The War Over Mobile Marketing Air Space Is Coming To A Mall Near You
WiFi, cellular Bluetooth…Oh, my!
How many different channels of mobile communication will be vying for your attention in coming years as you enter a shopping mall? The shopping mall WiFi? Or the SSIDs coming from individual retailers and restaurants? The iBeacons and PayPal nodes pinging you in store? The geo-triggered apps detecting your presence via the cellular network? The out-of-home poster stations begging you to tap for an NFC handoff or to scan a code and trying to wake up your Bluetooth? A person’s phone could well find itself in an air war over wireless airspace in the coming years as countless players and interests discover the opportunity to market to shoppers in that last 50 yards to point-of-sale.
Or maybe it will be Mobiquity’s network of Bluetooth units current set up at over 75 Simon Malls outlets. This is a company that actually has been practicing for the mobile air war for a while. CEO Michael Trepeta and the BT tech cut its teeth going back to 2007 following bands like Def Leppard and running mobile enhancements at events in sports arenas. While others were investing in WiFi, cellular or 2D code activations of physical space, “We took a gamble in believing Bluetooth was going to be the prominent form of delivering content,” he says.
With Apple’s introduction of the BT-based AirDrop phone to phone transfers and its rollout of BT LE iBeacons at retailers, he feels the bet is coming in. The company announced this morning it is extending and expanding its deal with Simon Malls to have exclusive rights to the mobile marketing real estate at key locations through 2017.
Mobiquity has proprietary technology that puts BT units with operating systems in poster kiosks, in mall walls and over storefronts. About 5% to 8% of mobile phones entering a mall are alrerady set to have their Bluetooth on and discovery mode enabled. These are the conditions that allow a Mobiquity node to ask a user if they would like to get specific content from a certain brand. The user must opt in to receive the content. The nides can even communicate the user’s wishes or previously seen content to other units in the mall so the same user is not bothered again. And unlike most smartphone-centric methods, simple Bluetooth transfers also reach those antediluvian flip phones too.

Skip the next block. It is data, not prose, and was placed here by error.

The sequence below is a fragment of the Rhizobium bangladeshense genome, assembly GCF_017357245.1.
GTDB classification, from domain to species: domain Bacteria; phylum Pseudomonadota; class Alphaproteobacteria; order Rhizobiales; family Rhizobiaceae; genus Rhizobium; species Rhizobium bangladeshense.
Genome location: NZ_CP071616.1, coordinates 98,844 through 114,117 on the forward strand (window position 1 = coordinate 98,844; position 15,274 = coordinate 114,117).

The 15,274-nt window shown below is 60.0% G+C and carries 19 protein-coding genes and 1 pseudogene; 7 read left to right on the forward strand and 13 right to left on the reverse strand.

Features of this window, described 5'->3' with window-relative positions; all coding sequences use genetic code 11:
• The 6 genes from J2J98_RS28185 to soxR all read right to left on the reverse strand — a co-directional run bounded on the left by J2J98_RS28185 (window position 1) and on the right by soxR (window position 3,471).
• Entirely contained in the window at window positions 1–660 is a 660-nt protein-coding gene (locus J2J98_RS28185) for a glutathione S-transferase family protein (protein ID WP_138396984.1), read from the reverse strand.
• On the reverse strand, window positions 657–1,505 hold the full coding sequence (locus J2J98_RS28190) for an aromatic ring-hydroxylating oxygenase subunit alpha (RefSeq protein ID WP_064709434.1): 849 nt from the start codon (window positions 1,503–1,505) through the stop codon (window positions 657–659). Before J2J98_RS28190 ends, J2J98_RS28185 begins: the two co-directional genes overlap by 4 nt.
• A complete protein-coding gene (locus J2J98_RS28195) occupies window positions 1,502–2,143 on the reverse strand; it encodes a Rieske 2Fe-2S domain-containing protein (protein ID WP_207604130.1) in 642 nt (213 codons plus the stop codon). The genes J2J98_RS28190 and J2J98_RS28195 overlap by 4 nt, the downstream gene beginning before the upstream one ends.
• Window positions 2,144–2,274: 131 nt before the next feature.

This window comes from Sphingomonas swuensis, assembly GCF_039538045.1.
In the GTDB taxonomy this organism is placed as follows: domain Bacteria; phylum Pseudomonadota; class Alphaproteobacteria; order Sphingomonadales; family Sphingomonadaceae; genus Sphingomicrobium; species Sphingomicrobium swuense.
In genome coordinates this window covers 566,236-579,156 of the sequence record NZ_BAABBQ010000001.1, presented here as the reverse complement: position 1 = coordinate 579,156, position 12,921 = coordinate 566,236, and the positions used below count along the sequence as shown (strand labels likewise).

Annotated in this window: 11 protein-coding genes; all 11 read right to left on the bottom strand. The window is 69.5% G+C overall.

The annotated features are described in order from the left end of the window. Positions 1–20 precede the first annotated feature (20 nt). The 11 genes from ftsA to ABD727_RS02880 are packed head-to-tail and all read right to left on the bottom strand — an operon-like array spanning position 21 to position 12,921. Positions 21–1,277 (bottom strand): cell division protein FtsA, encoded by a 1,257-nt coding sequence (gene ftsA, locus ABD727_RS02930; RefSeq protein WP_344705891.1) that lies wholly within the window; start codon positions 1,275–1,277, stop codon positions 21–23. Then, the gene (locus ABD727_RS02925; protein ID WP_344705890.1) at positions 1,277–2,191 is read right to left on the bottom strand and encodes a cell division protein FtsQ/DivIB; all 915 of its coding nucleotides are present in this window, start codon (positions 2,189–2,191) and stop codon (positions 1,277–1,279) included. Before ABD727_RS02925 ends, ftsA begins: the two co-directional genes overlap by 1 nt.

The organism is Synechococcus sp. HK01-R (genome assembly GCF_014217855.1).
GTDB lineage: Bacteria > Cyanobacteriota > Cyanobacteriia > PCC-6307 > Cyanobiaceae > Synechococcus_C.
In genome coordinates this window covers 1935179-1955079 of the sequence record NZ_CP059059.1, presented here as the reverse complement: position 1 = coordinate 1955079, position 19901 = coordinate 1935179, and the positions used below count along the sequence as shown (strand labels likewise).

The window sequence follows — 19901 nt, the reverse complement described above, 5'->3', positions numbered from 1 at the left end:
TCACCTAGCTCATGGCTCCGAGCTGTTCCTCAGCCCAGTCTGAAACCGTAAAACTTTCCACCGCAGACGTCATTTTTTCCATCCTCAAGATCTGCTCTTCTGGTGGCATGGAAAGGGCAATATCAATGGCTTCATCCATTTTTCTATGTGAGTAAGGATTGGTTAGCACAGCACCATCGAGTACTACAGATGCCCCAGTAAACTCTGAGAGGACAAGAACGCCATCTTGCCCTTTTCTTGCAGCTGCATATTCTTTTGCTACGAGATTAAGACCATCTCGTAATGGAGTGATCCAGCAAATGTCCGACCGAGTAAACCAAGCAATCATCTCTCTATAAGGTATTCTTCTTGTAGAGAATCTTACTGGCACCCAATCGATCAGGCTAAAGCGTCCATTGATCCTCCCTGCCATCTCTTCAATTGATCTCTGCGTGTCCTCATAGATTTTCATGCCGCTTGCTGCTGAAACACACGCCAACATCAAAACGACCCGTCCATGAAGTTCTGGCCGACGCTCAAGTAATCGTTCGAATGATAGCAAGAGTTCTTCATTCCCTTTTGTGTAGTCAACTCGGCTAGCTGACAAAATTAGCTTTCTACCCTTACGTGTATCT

Trepeta says that the calls to action work especially well for store specials and information about items on the store shelves. But entertainment has been a big win for this method of content distribution. BT signals coming from an in-mall movie poster can deliver not only a trailer but a calendar reminder for when the film premieres. “We already have hundreds of thousands of downloads,” he says.
The company has not even started trying to move the needle beyond that 5% to 8% whose phones are in discoverable mode. In early tests however Mobiquity found that users are receptive to basis signage explaining how to put their phones into the right mode. “We saw an over 25% increase in interactions and downloads,” he says.
Trepeta believes that Apple will help accelerate acceptance and educate the market for peer-to-peer content transfers. “I think we will start hearing people say ‘AirDrop me.’ And that function is what our units do all day long.” He also believes that Apple may commercialize the AirDrop functionality in some way eventually as well. “They will validate and spike adoption rates and go a long way to increase trust in what we do in the common areas of the mall.”
Trepeta admits that there is a war looming over mall airspace. Malls, individual retailers, WiFi hotspot operators, Apple, Google, out-of-home networks and others are all scrambling for those last yards before people make their purchase. He argues that a single source of offers via mall-wide Bluetooth will prove more convenient and efficient for consumers than countless WiFi access points vying for attention.
Even the sexy BT iBeacons that Apple may be offering store owners only work in tandem with specific apps in the store. He counters that most people really don’t want to have apps for every store they like on their phone. Anyway, he adds, most people tend to use their apps before they go into the store. Despite the growing role of mobile at retail there may be one eternal aspect of consumerism. When people opt to go to the store rather than shop online, they are there to look at and handle things, not stare at a screen.